Death Be Not Proud finds John Gunther telling the story of his son Johnny’s struggle and ultimate death from a malignant brain tumor at the age of seventeen. Told through the eyes of Gunther and his wife, Frances, we are shown the unending love of two parents who struggle to keep their son comfortable and happy during the last months of his life. Extraordinarily bright, Johnny maintains his sense of humor and his desire for learning throughout the book, achieving a seemingly impossible feat: graduating from high school. Shortly after his graduation, Johnny dies from the ailment, leaving two devastated, but incredibly proud parents in his wake.
Another book seemingly intended for young readers, The Giver has remained one of my favorites. I first read it for school in sixth grade and remember being enthralled by it. Years later, it was the first book I got my mother to read with me (she is not generally a reader), and I was delighted to see her eagerly wait for me to finish it again so she could talk to me about it. Frankly, I have never met a person who did not love this book.
Jonas’s world thrives on sameness. Lacking colors, spontaneity, and any form of true emotions, there isn’t a lot of room to be who you are. At the age of twelve, every child in the community is assigned a job that they will do for the rest of their lives. Jonas watches as all of his friends receive their assignments as he is skipped over. After the ceremony, Jonas is told that he has been selected to be the community’s Receiver of Memory, the highest honor. As he embarks on his new journey, he begins to understand the secrets behind his community’s seemingly perfect structure, and questions everything he has been trained to believe.
*The Giver is the first in a series of four books, but can be read and enjoyed on its own.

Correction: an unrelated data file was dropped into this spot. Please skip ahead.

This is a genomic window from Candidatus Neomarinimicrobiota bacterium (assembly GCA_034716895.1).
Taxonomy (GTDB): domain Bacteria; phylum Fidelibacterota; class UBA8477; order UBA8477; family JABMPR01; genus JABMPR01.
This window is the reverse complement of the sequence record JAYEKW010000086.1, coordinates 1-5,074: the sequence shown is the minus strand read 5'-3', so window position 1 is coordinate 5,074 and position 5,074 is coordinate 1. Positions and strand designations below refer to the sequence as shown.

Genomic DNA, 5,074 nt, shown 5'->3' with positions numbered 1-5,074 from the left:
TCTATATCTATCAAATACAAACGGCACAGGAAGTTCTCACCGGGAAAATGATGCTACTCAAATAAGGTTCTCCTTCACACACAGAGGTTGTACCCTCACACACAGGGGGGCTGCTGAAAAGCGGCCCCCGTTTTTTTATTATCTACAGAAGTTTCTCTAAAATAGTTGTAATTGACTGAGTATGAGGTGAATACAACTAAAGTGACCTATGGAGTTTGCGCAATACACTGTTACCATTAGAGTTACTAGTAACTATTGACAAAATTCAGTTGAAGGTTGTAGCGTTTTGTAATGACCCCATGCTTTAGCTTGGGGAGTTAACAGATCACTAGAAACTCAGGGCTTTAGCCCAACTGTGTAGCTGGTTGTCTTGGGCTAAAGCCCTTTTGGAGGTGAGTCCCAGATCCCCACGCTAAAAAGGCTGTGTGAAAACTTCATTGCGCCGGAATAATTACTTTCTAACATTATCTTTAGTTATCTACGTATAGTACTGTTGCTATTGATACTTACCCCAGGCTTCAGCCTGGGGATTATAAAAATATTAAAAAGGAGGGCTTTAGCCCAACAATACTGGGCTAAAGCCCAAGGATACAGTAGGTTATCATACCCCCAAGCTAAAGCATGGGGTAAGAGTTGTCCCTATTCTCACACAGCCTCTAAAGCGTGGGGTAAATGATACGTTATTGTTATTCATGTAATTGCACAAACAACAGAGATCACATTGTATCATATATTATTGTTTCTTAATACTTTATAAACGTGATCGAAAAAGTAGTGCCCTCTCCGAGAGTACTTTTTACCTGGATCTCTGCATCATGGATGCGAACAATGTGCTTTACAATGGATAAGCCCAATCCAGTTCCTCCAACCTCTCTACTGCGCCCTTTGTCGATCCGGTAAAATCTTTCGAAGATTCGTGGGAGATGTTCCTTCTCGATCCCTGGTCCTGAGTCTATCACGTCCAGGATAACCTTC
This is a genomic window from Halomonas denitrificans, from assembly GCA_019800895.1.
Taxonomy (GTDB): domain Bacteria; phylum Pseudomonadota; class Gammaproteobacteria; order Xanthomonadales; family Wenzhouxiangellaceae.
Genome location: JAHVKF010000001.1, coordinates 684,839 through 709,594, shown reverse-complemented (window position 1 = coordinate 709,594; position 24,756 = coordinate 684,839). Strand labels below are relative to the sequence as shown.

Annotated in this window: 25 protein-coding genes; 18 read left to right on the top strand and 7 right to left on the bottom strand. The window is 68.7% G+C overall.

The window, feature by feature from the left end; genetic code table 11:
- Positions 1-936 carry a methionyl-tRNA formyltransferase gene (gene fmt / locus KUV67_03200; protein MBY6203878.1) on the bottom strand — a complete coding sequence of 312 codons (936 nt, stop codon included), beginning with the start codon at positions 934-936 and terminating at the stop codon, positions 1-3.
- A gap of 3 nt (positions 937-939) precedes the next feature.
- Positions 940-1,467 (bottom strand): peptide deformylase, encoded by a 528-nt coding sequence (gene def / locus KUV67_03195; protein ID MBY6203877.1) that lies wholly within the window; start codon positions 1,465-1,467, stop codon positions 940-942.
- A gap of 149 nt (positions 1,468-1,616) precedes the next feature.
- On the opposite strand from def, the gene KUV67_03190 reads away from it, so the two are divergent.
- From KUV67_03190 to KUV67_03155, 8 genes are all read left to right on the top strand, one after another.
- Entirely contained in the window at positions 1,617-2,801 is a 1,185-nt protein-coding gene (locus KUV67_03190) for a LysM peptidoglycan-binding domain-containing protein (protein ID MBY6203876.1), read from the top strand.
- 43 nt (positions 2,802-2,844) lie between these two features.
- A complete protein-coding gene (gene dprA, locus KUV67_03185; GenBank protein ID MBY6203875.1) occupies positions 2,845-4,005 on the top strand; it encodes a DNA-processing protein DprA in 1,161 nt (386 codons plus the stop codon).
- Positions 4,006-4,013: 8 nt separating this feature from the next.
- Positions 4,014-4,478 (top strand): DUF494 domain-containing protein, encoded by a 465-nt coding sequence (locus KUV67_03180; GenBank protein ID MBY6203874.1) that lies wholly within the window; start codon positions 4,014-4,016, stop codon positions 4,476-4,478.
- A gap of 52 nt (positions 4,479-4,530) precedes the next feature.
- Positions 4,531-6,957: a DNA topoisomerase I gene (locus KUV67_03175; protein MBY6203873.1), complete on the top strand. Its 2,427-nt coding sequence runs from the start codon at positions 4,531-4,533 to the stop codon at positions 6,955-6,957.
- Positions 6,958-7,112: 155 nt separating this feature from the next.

George and Lennie have nothing in the world except each other. With a dream to own their own land, the two set out to find work, which leads them to a ranch in California. Simple-minded Lennie unintentionally makes things difficult for them when he falls victims to his own innocence and strength. Spending much of his time and energy defending and protecting Lennie, George eventually makes a difficult and heartbreaking decision in an effort to protect them, as well as everyone else on the ranch.
Yes, I saved the best for last.
There’s something about a book that is so unbelievable that it’s believable. Fahrenheit 451 is set in an unspecified future in which books have become illegal. Firefighters no longer put out fires, but start them. Whenever forbidden books are found, they are burned, but the want for knowledge cannot be quelled. Guy Montag finds his standing as a respected firefighter being questioned when a series of events bring the fire department to his very own house. Painting a beautiful and terrifying picture of a world where ideas and curiosity are frowned upon, Fahrenheit 451 makes us all question how far away from this reality we actually are.
*Also see Tim Hamilton’s graphic novel interpretation.